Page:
• We have many more kids taking Class V Latin this year, and I think it's great. Two years ago, we had the feeling that seventh-grade students were calling the shots on course sign-ups more than was appropriate. Kids were expressing concern about their schedule and were worried that they’d be signing up for too heavy an academic load. I made a push last year with parents, explaining to them that while there are a few students who might best be served by not taking two languages in Class V, the majority could and should take Latin. I reminded parents that Nobles has long believed in the benefits of a student learning Latin. Sign-ups increased this year and I have heard little to no concerns about the work load. I hope that trend continues.
• I’d wager that there are about eight students in the Middle School who would clean up a mess without being asked to do so (and it would have to be a small mess). They’d all pick up a mess if specifically asked by a faculty member but at least five would groan while doing it.
• Students are still upset that we replaced the 700-calorie muffins with healthy alternatives in the snack bar. Oh, well.
• I remain concerned about the way that kids treat each other. I’m starting to believe that the origin of 90% of all undesirable behavior is insecurity. There is arguably no more insecure time period in a child’s life than the Middle School years. Students’ worlds are being turned upside down. They are maturing and developing at disparate rates. These various rates of development lead to different looks, interests, priorities and moods. The buddy that you have had since third grade no longer wants to build models, he wants to date them.
Insecure individuals tear down others. More to the point, students who are trying on, for the first time, a new persona or market testing a new interest are deeply insecure about their new interest. They feel, for example, that they have turned into one of the “popular girls” but are they really? Is it good to all of a sudden be very interested in boys? One way to ensure that you get the message across that it is appropriate to have these new interests is to denigrate those who are stuck in the sixth grade with their sixth grade interests.
I must continue to believe that our relational model is the truest path to confidence in young people. Continuing to nurture healthy relationships with adults who will both challenge and support young people is perhaps not a time-efficient model to develop confidence but it is the best method.
In the meantime, we must call kids on everything! Sometimes our relational model leads this faculty, who care deeply about these students, to be too soft on them.
• I don’t know when it happened, but students often say “thank you” at the end of class. (True, in my class, I wonder if they are channeling one of the fraternity pledges from the 1978 film Animal House, who, after being spanked with a wooden paddle say “Thank you, sir, may I have another?”) Whatever the reason, I find it generous and thoughtful. Twenty years ago when I started as a teacher, students didn’t do that. What does it mean?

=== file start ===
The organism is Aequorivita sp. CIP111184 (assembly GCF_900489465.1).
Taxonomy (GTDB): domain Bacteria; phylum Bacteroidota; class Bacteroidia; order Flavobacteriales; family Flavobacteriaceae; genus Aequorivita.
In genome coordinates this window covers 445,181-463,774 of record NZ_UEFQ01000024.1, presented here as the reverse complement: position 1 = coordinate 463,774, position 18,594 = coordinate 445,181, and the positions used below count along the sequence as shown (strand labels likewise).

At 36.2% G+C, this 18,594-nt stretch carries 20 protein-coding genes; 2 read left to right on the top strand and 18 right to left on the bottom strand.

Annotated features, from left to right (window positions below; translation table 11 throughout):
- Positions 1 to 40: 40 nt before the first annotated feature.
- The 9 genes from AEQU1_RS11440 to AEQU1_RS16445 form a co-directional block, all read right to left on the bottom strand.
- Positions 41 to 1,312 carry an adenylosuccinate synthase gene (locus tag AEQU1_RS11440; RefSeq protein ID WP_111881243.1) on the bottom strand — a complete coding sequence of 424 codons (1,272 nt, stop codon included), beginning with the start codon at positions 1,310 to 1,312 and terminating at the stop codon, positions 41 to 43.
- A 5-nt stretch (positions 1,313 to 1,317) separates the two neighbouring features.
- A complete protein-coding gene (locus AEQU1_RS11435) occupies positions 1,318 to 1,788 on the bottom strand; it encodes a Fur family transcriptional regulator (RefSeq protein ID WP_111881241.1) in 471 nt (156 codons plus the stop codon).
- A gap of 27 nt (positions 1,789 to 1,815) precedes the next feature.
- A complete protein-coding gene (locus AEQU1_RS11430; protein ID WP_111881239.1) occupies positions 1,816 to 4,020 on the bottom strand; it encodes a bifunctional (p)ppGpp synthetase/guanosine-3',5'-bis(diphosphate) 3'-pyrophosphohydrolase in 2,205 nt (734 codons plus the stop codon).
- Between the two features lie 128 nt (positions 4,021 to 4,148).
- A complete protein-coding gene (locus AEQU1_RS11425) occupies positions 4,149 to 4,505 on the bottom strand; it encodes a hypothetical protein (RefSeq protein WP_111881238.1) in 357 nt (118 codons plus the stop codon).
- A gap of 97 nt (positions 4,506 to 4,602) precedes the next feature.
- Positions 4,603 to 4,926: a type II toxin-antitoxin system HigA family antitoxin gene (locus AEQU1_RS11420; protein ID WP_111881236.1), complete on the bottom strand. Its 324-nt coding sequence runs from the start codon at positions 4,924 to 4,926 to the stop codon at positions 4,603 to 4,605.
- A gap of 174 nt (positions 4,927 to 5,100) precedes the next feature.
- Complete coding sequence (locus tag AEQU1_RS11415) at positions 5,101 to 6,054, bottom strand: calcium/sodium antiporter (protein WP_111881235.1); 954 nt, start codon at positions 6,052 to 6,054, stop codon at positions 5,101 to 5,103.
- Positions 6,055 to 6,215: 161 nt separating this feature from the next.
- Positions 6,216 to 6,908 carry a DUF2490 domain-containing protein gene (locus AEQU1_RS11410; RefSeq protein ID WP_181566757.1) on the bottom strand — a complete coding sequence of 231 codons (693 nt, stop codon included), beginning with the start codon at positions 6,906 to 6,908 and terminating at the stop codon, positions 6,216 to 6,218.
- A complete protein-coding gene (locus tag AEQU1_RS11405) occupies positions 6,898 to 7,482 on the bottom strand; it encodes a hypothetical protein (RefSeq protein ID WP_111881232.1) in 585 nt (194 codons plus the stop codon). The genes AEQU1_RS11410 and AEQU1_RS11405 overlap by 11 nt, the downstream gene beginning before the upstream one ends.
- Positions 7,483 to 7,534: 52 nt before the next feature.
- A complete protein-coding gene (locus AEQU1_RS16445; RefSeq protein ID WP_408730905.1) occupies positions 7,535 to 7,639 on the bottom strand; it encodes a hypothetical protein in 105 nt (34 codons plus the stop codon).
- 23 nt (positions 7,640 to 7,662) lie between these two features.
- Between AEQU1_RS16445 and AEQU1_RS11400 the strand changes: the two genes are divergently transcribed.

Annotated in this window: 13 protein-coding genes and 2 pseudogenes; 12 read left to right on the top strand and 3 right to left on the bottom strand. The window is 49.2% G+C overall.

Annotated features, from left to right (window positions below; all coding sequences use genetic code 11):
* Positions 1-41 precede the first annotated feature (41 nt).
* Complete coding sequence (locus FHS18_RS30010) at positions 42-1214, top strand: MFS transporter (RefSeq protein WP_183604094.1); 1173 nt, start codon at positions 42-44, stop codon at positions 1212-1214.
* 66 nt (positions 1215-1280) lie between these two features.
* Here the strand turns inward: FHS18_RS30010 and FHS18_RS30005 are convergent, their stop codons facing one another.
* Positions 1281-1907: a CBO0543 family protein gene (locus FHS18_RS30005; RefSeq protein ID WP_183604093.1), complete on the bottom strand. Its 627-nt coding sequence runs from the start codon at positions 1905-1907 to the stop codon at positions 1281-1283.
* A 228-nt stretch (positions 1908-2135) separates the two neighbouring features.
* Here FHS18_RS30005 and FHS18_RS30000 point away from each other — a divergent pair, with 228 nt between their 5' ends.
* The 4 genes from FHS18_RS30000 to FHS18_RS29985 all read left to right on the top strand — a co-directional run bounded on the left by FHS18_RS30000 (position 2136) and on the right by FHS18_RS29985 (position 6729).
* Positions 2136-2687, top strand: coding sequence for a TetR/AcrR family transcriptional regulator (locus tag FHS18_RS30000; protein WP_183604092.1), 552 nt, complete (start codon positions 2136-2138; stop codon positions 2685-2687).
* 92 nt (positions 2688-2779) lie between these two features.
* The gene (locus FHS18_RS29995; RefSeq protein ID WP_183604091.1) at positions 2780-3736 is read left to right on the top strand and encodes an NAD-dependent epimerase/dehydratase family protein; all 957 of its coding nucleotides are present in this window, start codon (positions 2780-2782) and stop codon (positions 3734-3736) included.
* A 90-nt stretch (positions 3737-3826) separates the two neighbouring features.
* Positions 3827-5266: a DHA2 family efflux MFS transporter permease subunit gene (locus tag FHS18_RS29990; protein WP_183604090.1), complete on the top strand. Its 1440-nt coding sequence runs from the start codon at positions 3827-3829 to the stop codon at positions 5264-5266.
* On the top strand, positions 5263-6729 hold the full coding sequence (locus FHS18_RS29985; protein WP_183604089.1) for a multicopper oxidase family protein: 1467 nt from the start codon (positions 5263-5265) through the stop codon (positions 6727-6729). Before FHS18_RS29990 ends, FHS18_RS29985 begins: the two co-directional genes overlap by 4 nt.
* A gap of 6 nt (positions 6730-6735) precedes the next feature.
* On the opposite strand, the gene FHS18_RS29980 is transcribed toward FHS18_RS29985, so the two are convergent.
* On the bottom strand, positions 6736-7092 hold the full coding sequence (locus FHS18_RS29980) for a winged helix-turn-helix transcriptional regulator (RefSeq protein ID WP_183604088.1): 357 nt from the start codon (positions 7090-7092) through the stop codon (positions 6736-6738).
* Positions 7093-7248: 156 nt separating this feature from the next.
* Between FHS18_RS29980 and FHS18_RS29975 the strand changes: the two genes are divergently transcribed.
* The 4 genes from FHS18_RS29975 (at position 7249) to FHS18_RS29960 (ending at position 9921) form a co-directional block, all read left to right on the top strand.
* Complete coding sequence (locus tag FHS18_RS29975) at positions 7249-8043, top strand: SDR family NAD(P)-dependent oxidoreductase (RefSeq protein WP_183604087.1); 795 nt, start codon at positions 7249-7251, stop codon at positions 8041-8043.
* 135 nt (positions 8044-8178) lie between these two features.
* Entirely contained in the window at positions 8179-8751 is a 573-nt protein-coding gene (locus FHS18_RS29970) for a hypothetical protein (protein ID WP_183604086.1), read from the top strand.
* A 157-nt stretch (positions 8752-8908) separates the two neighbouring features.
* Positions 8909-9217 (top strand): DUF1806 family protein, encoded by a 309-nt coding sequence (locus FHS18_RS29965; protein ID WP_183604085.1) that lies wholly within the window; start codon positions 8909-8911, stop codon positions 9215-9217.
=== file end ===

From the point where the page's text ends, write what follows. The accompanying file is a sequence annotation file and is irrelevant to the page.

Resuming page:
• Kids don’t complain about the “no backpack rule” anymore. Some say that they like it. This reminds me that kids simply resist change. Once we got through a cycle and the rule was no longer change but simply the way it was, they were fine. What else should we change?
• I look forward to a process of looking again at the Middle School schedule. While it may be best to not change, we’ll start a study of the issue in January. The new Castle construction project is vital to any change as it will allow for some more flexibility. I particularly look forward to having students being able to eat a bit later in the day.
I’m sure that I could generate many other tidbits of information. In fact, it is probably obvious that this mix of big-picture items and minutiaeonly scratches the surface. Perhaps if you enjoy these “Giffordleaks”, I’ll do it again.
*A quick aside about the recent leaked cable communications via Julian Assange’s Wikileaks. As a citizen I am concerned that we are having sensitive government discussions and strategies aired broadly. As an educator I was chagrined, but not surprised, to see that intelligent adults would pass judgments on others that might warrant a SCRAP in Nobles the Middle School. Do we really need to know that Moammar Gadhafi travels with a "voluptuous blonde" Ukrainian nurse? We can be outraged by the way that young people occasionally treat each other, but we should also understand that we, and I include myself, have succumbed to inappropriate comments as well. It doesn’t excuse the behavior but it reaffirms the challenge of developing sensitive and appropriate young adults. It emboldens my assertion that we need to work on it consistently and in all facets of our lives to make it “stick”.
Middle School's Annual Apple Pie Drive
Save the Date: The Annual MLK Day of Service, January 17, 2011
Let's Bring Back Phones with Cords! by Erika Guy, Dean of Students
For a long time, I thought that the single greatest triumph of my adolescence was convincing my parents that I needed a phone extension in my upstairs bedroom. At the time, we had but one phone in the house (we did not call it a “land line” - it was simply “the phone”). I achieved this landmark social advancement by making a compelling argument that a) our kitchen was too small for me to be on the phone (getting my homework assignments, of course) while all of the other kitchen activities were going on and b) that the upstairs needed an extension since no one in our family could, no matter how speedy, make it down to the kitchen in time to answer those vital incoming calls. Somehow, my reluctant parents acquiesced, and that moment marked a major social long jump for me.